This all comes back to my original point that the Shannon entropy doesn’t provide “actionable” information to a defender when it comes to selecting a password policy. Even if you were able to perfectly calculate the Shannon entropy of a password set, the resulting value still wouldn’t tell you how secure you were against a password cracking session. What you really want to know as a defender is the underlying probably distribution of those passwords instead. That's something I've been working on, but I’ll leave my group’s attempts to calculate that for another post, (hint, most password cracking rule-sets attempt to model the underlying probability distribution because they want to crack passwords as quickly as possible).

Thursday, October 7, 2010

New Paper on Password Security Metrics

I'm in Chicago at the ACM CCS conference, and the paper I presented there: "Testing Metrics for Password Creation Policies by Attacking Large Sets of Revealed Passwords", is now available online.
Since I had the paper and presentation approved through my company's public release office I was given permission to blog about this subject while the larger issue of my blog is still going through the proper channels. Because of that I'm going to limit my next couple of posts to this subject rather than talking about the CCS conference as a whole, but let me quickly point you to the amazing paper "The Security of Modern Password Expiration: An Algorithmic Framework and Empirical Analysis", written by Yinqian Zhang, Fabian Monrose and Michael Reiter. In short, they managed to obtain a great dataset, their techniques were innovative and sound, and there's some really good analysis on how effective password expiration policies really are, (spoiler: forcing users to change their password every six months isn't very useful).

I'd like to first start by acknowledging the other authors who contributed to the "Testing Password Creation Metrics..." paper.
  • Dr. Sudhir Aggarwal - Florida State University: My major professor, who spent I don't know how many hours helping walk me through the subtle intricacies of information entropy.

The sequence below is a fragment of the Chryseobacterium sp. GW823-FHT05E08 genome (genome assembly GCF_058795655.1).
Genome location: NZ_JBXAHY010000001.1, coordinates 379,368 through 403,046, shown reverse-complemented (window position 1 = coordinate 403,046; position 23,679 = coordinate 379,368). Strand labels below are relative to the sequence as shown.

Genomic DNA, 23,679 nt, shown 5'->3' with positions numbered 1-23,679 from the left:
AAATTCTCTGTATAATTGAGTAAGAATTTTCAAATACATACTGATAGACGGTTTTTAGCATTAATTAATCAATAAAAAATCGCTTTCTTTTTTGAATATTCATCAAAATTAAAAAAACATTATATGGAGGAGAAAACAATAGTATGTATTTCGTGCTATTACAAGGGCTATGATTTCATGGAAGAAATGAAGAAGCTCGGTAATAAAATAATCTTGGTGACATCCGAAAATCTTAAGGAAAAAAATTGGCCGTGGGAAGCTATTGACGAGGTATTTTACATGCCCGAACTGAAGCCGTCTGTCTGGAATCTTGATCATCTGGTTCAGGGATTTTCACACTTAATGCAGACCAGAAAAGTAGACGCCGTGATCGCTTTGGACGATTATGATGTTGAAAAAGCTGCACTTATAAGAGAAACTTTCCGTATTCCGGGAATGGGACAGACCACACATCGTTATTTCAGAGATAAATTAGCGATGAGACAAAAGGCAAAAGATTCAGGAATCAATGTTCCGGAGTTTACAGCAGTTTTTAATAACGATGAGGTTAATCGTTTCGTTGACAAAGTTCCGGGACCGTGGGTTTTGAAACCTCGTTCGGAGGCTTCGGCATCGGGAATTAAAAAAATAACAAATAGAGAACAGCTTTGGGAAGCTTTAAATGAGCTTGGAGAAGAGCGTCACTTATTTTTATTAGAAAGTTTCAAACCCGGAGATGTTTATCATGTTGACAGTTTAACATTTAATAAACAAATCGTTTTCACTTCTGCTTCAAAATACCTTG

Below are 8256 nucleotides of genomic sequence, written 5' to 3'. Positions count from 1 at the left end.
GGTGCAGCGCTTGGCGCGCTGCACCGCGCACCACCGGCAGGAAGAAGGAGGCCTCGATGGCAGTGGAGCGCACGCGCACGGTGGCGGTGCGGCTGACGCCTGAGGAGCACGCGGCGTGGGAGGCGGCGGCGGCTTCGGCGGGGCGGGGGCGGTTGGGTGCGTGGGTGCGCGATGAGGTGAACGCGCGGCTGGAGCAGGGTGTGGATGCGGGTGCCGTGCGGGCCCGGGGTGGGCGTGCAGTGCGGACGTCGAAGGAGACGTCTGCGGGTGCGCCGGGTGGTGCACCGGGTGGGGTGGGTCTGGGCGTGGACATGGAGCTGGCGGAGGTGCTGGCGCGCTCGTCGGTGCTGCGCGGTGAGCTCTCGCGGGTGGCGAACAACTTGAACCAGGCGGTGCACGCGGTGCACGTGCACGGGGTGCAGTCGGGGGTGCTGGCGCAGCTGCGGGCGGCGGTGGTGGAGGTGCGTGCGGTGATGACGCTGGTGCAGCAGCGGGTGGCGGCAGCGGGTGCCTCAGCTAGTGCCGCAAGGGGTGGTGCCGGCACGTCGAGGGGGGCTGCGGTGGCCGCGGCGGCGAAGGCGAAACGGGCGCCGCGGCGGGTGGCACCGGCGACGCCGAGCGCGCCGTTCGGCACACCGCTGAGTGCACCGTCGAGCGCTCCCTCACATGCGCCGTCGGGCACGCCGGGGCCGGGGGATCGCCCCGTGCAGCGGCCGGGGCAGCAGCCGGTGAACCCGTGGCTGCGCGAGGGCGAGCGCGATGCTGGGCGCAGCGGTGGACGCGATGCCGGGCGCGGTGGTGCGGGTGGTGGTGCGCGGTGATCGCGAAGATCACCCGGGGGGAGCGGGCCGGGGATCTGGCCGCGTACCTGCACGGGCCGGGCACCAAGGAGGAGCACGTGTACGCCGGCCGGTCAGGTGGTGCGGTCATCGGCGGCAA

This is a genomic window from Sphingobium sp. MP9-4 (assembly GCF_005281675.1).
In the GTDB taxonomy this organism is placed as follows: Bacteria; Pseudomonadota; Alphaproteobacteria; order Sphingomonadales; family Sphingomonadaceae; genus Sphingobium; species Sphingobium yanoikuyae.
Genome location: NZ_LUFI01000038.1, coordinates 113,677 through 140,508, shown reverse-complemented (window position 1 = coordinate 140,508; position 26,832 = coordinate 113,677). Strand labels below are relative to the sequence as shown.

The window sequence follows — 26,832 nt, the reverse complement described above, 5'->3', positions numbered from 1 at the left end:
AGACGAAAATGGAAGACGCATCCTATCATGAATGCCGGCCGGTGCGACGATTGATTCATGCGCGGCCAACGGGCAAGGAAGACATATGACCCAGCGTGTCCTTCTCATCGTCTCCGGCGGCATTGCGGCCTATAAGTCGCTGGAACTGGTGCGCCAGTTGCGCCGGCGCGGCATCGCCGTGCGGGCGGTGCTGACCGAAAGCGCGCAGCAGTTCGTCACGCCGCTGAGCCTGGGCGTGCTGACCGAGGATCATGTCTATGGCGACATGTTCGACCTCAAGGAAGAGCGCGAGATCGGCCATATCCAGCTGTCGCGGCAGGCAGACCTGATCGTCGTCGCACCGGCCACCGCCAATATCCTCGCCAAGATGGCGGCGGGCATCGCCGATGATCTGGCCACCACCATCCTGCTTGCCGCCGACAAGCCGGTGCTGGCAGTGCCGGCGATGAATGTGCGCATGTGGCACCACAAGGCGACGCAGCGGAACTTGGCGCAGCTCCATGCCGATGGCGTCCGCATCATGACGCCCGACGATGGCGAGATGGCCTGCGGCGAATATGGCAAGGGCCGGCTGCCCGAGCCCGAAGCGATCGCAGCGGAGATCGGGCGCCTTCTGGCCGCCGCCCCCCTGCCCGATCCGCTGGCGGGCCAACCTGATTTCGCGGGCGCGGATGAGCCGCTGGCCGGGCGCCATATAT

• Michael Collins - Redjack LLC: Another data driven researcher, and much cooler than me since he uses GNUPlot instead of Excel ;)
  • Henry Stern - Cisco IronPort: He was the driving force behind getting this paper written. It was over lunch at the Microsoft Digital Crime Consortium, (it's a conference to combat cybercrime, and not a group of people from Microsoft looking to commit digital crime like the name implies...), that the framework for this paper was laid out.
As for the contents of the paper, I'm planning on breaking the discussion about it down into several different posts, with this post here being more of an overview.

When writing this paper, we really had two main goals:
  1. How does the NIST model of password entropy as defined in SP800-63 hold up when exposed to real password datasets and realistic attacks?
  2. How much security is actually provided by typical password creation policies, (aka minimum length, character requirements, blacklists)?
Based on our results, we then looked at the direction we would like password creation policies move to in the future. This ended up with us suggesting how to turn our probabilistic password cracker around, and instead use it as part of a password creation strategy that allows people to create passwords however they like, as long as the probability of the resulting password remains low.